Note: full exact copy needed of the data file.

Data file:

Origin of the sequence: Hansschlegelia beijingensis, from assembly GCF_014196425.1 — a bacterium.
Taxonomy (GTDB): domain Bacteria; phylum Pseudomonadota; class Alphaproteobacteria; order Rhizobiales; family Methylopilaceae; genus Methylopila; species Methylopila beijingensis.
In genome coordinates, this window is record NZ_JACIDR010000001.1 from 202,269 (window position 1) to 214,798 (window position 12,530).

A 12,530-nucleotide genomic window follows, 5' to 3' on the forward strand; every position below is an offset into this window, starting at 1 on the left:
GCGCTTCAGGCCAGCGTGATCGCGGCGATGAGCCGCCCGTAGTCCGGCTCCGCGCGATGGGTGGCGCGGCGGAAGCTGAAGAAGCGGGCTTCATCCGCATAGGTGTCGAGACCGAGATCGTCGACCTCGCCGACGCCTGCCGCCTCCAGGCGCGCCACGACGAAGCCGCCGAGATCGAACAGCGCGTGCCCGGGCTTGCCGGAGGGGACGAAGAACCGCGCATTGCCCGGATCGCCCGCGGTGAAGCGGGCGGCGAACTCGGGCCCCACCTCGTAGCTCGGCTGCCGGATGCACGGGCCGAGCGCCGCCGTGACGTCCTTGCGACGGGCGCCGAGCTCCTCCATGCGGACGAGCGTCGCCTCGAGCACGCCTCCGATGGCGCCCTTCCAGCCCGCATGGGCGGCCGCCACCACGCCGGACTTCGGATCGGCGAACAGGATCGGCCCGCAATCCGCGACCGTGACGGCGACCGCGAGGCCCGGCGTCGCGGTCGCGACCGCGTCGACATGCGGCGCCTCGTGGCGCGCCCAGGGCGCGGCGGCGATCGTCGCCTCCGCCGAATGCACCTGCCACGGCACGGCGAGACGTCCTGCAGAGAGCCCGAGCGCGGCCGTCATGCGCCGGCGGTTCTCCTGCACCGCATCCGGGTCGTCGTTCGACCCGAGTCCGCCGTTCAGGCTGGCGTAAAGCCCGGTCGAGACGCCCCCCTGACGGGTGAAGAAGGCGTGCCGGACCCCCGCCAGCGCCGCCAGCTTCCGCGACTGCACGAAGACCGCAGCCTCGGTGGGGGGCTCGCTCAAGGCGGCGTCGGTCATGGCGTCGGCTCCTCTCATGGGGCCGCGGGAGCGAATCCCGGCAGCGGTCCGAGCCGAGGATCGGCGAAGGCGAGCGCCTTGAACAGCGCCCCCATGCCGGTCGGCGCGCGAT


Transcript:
Origin of the sequence: Hansschlegelia beijingensis, from assembly GCF_014196425.1 — a bacterium.
Taxonomy (GTDB): domain Bacteria; phylum Pseudomonadota; class Alphaproteobacteria; order Rhizobiales; family Methylopilaceae; genus Methylopila; species Methylopila beijingensis.
In genome coordinates, this window is record NZ_JACIDR010000001.1 from 202,269 (window position 1) to 214,798 (window position 12,530).

A 12,530-nucleotide genomic window follows, 5' to 3' on the forward strand; every position below is an offset into this window, starting at 1 on the left:
GCGCTTCAGGCCAGCGTGATCGCGGCGATGAGCCGCCCGTAGTCCGGCTCCGCGCGATGGGTGGCGCGGCGGAAGCTGAAGAAGCGGGCTTCATCCGCATAGGTGTCGAGACCGAGATCGTCGACCTCGCCGACGCCTGCCGCCTCCAGGCGCGCCACGACGAAGCCGCCGAGATCGAACAGCGCGTGCCCGGGCTTGCCGGAGGGGACGAAGAACCGCGCATTGCCCGGATCGCCCGCGGTGAAGCGGGCGGCGAACTCGGGCCCCACCTCGTAGCTCGGCTGCCGGATGCACGGGCCGAGCGCCGCCGTGACGTCCTTGCGACGGGCGCCGAGCTCCTCCATGCGGACGAGCGTCGCCTCGAGCACGCCTCCGATGGCGCCCTTCCAGCCCGCATGGGCGGCCGCCACCACGCCGGACTTCGGATCGGCGAACAGGATCGGCCCGCAATCCGCGACCGTGACGGCGACCGCGAGGCCCGGCGTCGCGGTCGCGACCGCGTCGACATGCGGCGCCTCGTGGCGCGCCCAGGGCGCGGCGGCGATCGTCGCCTCCGCCGAATGCACCTGCCACGGCACGGCGAGACGTCCTGCAGAGAGCCCGAGCGCGGCCGTCATGCGCCGGCGGTTCTCCTGCACCGCATCCGGGTCGTCGTTCGACCCGAGTCCGCCGTTCAGGCTGGCGTAAAGCCCGGTCGAGACGCCCCCCTGACGGGTGAAGAAGGCGTGCCGGACCCCCGCCAGCGCCGCCAGCTTCCGCGACTGCACGAAGACCGCAGCCTCGGTGGGGGGCTCGCTCAAGGCGGCGTCGGTCATGGCGTCGGCTCCTCTCATGGGGCCGCGGGAGCGAATCCCGGCAGCGGTCCGAGCCGAGGATCGGCGAAGGCGAGCGCCTTGAACAGCGCCCCCATGCCGGTCGGCGCGCGAT